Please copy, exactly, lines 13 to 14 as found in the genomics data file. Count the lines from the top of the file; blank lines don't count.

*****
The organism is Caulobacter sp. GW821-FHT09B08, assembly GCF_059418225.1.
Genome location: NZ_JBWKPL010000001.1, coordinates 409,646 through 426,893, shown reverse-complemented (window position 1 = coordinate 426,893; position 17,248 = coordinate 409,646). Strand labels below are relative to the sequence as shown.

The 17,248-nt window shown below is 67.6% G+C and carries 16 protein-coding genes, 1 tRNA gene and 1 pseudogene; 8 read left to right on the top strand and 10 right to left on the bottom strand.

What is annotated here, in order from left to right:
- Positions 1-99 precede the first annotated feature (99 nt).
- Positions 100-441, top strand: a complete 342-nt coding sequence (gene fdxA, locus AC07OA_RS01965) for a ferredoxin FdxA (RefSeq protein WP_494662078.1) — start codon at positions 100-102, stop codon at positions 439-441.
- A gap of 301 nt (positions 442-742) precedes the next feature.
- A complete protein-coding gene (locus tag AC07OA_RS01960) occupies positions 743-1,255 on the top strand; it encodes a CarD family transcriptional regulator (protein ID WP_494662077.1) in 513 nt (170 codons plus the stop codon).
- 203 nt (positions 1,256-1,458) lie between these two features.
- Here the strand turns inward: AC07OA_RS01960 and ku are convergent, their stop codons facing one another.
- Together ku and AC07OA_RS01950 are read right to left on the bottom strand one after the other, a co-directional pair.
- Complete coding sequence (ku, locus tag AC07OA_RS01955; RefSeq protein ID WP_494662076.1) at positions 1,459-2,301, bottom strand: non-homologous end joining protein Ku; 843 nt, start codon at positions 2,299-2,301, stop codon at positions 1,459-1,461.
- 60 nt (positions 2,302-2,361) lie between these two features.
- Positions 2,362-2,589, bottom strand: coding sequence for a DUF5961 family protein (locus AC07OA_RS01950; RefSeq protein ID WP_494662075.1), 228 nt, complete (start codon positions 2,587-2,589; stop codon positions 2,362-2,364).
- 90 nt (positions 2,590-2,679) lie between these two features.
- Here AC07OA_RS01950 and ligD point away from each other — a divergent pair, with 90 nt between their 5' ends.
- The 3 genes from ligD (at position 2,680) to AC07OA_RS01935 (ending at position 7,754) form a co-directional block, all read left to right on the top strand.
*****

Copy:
- 60 nt (positions 2,302-2,361) lie between these two features.
- Positions 2,362-2,589, bottom strand: coding sequence for a DUF5961 family protein (locus AC07OA_RS01950; RefSeq protein ID WP_494662075.1), 228 nt, complete (start codon positions 2,587-2,589; stop codon positions 2,362-2,364).